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Washburn, F. E. (ed.) / The Wisconsin engineer
Vol. 5, No. 2 (May 1901)

Notes,   pp. 221-225

Page 224

The WV'iscousisl L]ßyiilecr.
AWhile a great personal compliment to Dean Johnson and also
a great compliment to the Universitv, it will be of inestimable
value to the new school, for Dean Johnson not only has studied
the technical education in question in this country bhut has spent
considerable time abroad, where he gave the subject the closest
stu(lv in Germiany, France and England."
  It is interesting to note that it is the purpose of AIr. Carnegie
to make this school, if money and work can (lo it, the greatest
of its klind on earth. It is likely to become the lasting monument
to the liberality, if not to the genitus, of Andrew Carnegie.
  The committee of education will advise the scope and plan tiponl
which such an institution should be based. D)ean Johnson will
ulln(loubte(llv advise that the school have a foundation large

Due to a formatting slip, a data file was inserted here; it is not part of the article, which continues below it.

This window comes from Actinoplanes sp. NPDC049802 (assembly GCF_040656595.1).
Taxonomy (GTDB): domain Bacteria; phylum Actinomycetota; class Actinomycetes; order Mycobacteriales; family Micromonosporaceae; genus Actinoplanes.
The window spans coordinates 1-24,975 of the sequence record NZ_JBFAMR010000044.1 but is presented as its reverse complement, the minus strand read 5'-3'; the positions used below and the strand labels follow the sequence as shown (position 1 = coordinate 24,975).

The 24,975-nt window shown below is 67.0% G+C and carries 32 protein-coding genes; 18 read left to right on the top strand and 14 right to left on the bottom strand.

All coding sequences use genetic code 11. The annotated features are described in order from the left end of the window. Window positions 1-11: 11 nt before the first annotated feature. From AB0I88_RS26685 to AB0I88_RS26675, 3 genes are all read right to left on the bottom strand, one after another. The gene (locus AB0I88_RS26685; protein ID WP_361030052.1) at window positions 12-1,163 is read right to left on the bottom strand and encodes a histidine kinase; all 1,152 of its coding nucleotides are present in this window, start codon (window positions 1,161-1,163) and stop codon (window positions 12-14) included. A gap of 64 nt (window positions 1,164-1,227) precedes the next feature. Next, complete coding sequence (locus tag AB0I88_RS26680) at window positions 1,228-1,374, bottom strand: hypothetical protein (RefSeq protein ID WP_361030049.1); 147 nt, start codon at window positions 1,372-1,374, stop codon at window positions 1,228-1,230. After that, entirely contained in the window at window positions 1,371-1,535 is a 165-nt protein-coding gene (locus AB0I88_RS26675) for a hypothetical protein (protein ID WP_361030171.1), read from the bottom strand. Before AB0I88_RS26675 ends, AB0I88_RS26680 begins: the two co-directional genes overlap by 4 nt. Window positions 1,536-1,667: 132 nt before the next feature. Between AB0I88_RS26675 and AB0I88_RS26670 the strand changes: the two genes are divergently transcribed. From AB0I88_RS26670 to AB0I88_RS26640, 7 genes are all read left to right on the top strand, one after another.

enot-gh to meet all needs of our whole industrial and com-
mercial life, leaving it open at the top, so to speak, for the high-
est attainments in science, art, and even in literature. No doubt
his familiarity with the schools in Paris, Berlin and London and
other large cities will encourage the establishment of industrial
art schools, commercial schools and commercial high schools.
  The original committee which has had the matter in charge
of establishing such a school consists of C. AI. Schwab, President
of the U. S. Steel Co., Wim. -McConwav, President of the MIcCon-
way, .'orley Co., and Jno. A. Broshcar, astronomical instrument
makter, of Alleghanv, Pa.  Thev have been working several
mnonths on this scheme and have come to a point where they are
rea(l- to submit the whole subject to a special committee of tech-
nical e(lucators.
  The regular annual trip to A-[ilwaukiee and Chicago was nol
taken by the Civil Juniors. Instead it was proposed to take a few
lavs' trip to Alilwaukee. This latter plan was, however, also
abandoned, as early next year an extensive trip will be taken to
Milwauikee and Chicago, the special object of the visit in the latter
place being the Drainage Canal of Northern Illinois.
  Possibly during the coming summer a new book will appear
edited by the professors in the engineering department. During
the past winter there has been a series of lectures by the faculty of
the College of Engineering on the different representative engi-
neering men whose names adorn the outside walls of the new

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